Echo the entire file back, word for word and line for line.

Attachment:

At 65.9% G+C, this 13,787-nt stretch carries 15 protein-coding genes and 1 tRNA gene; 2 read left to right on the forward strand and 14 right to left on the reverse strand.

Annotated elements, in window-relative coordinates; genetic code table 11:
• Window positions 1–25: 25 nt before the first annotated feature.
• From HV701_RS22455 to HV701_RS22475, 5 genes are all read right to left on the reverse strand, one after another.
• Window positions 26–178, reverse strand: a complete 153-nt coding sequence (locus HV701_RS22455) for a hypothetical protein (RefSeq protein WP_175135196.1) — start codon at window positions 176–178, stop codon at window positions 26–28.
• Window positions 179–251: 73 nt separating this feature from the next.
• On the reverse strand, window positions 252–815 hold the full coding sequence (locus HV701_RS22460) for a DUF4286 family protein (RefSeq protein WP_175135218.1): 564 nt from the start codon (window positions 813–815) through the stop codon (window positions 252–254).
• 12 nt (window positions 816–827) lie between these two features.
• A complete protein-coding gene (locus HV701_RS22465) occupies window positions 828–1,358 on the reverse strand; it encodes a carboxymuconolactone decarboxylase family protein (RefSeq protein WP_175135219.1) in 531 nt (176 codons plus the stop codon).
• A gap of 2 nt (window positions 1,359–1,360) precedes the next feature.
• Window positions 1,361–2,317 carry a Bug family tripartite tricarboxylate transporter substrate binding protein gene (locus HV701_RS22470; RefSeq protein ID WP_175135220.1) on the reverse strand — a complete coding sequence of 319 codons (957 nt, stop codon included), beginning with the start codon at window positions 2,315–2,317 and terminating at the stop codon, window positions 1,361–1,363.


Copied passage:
At 65.9% G+C, this 13,787-nt stretch carries 15 protein-coding genes and 1 tRNA gene; 2 read left to right on the forward strand and 14 right to left on the reverse strand.

Annotated elements, in window-relative coordinates; genetic code table 11:
• Window positions 1–25: 25 nt before the first annotated feature.
• From HV701_RS22455 to HV701_RS22475, 5 genes are all read right to left on the reverse strand, one after another.
• Window positions 26–178, reverse strand: a complete 153-nt coding sequence (locus HV701_RS22455) for a hypothetical protein (RefSeq protein WP_175135196.1) — start codon at window positions 176–178, stop codon at window positions 26–28.
• Window positions 179–251: 73 nt separating this feature from the next.
• On the reverse strand, window positions 252–815 hold the full coding sequence (locus HV701_RS22460) for a DUF4286 family protein (RefSeq protein WP_175135218.1): 564 nt from the start codon (window positions 813–815) through the stop codon (window positions 252–254).
• 12 nt (window positions 816–827) lie between these two features.
• A complete protein-coding gene (locus HV701_RS22465) occupies window positions 828–1,358 on the reverse strand; it encodes a carboxymuconolactone decarboxylase family protein (RefSeq protein WP_175135219.1) in 531 nt (176 codons plus the stop codon).
• A gap of 2 nt (window positions 1,359–1,360) precedes the next feature.
• Window positions 1,361–2,317 carry a Bug family tripartite tricarboxylate transporter substrate binding protein gene (locus HV701_RS22470; RefSeq protein ID WP_175135220.1) on the reverse strand — a complete coding sequence of 319 codons (957 nt, stop codon included), beginning with the start codon at window positions 2,315–2,317 and terminating at the stop codon, window positions 1,361–1,363.